Nonoccupational postexposure prophylaxis following sexual assault in industrialized low-HIV-prevalence countries: a review.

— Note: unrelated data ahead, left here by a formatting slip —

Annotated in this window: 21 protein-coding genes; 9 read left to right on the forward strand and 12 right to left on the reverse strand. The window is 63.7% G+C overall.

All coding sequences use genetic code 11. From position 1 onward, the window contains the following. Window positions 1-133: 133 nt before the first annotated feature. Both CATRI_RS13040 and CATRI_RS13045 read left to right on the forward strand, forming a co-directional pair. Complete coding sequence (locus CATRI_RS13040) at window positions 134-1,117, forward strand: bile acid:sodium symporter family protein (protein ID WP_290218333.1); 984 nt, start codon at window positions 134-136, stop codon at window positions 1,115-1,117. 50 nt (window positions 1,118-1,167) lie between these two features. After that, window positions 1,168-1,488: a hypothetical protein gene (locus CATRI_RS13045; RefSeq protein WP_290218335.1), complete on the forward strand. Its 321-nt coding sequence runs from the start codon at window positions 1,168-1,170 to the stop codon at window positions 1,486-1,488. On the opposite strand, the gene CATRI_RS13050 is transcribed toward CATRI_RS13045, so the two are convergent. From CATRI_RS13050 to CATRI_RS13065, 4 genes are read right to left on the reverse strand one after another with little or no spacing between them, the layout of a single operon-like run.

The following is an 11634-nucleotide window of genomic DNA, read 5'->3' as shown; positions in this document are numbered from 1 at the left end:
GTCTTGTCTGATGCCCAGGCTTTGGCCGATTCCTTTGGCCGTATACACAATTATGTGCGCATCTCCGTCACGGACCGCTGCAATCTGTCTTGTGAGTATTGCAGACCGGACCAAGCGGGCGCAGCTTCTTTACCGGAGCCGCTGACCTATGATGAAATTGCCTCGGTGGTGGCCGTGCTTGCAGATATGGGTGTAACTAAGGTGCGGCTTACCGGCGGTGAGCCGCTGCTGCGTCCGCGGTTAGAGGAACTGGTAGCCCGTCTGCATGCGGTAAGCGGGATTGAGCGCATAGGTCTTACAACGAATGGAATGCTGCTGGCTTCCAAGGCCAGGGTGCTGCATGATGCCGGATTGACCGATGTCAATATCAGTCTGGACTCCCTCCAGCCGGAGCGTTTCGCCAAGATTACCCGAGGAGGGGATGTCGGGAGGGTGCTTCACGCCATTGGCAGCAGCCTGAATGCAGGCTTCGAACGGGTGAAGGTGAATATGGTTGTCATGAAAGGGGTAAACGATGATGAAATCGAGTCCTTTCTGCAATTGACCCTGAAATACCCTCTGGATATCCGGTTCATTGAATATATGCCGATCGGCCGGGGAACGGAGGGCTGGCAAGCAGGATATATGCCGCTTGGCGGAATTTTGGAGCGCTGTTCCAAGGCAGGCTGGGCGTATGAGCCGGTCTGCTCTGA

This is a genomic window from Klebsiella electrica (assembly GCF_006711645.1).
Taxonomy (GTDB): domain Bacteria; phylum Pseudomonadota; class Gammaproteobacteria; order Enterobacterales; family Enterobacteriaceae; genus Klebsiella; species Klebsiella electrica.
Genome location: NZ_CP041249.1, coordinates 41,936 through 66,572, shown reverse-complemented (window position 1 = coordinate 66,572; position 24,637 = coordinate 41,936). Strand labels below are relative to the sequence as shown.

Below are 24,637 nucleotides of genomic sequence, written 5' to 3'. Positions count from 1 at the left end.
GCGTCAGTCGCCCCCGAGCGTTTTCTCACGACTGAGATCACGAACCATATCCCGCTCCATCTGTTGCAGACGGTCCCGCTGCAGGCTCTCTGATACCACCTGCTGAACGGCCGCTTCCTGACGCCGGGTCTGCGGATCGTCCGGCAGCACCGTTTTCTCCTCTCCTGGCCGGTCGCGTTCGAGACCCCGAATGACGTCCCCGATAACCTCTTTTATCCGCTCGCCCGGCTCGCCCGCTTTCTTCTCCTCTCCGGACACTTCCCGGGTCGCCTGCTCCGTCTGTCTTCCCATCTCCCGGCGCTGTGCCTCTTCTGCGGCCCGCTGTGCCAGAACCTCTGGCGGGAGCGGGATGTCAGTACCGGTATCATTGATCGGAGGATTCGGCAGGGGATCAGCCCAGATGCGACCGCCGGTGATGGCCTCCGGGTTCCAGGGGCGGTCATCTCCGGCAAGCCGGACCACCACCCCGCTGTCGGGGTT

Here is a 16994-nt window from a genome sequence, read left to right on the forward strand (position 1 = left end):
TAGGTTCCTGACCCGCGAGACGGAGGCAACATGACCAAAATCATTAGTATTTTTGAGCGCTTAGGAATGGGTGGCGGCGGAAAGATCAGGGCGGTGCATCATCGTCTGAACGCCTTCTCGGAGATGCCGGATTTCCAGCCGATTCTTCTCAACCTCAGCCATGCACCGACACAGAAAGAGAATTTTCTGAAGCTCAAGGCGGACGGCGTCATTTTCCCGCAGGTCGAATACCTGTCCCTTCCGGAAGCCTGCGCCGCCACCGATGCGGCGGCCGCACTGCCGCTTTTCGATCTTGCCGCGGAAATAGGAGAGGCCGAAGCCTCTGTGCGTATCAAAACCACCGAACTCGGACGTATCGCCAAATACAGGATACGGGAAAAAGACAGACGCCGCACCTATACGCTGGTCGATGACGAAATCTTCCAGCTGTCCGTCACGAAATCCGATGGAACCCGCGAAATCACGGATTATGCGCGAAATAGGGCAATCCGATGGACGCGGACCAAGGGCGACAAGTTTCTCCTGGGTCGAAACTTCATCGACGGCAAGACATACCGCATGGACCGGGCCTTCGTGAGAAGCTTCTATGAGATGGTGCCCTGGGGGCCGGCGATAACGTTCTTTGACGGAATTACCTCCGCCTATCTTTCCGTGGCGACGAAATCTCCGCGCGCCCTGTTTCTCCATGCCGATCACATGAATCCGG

French national guidelines for the management of HIV non-occupational post-exposure (nPEP) were issued in 1998 and updated in 2003. NPEP is available and free of charge in all emergency or AIDS care units of French hospitals. A regional survey was carried out to study physicians' adherence to national guidelines, and determinants of adherence to nPEP follow-up in individuals sexually exposed to HIV. The survey was based on retrospective data collection of all consultations for nPEP made in the three AIDS information centers in South-Eastern France (January 2001-December 2002). Information included personal data, type of exposure, and treatment at the first visit after exposure and during follow-up. Exposures were classified into high risk (treatment highly recommended), moderate risk (treatment possibly recommended) and negligible risk (treatment never recommended) categories, according to the level of HIV risk of sexual transmission as indicated by the French national nPEP guidelines. Among the 910 sexual exposures, 56%, 37%, and 4% were classified as cases with high, moderate, and no risk respectively. NPEP was prescribed to 85% of cases. HIV risk of sexual exposure was significantly associated with nPEP receipt though more than half of the cases with negligible risk received nPEP. Independent characteristics associated with non-adherence to nPEP follow-up were younger age, being referred to hospital by a physician, sexual exposure with a casual partner or sexual assault, and "moderate risk" exposure. Better information should be provided to physicians prescribing nPEP to limit over-prescription while new strategies should be implemented to improve follow-up of individuals receiving nPEP, especially those who are younger or survivors of sexual assault.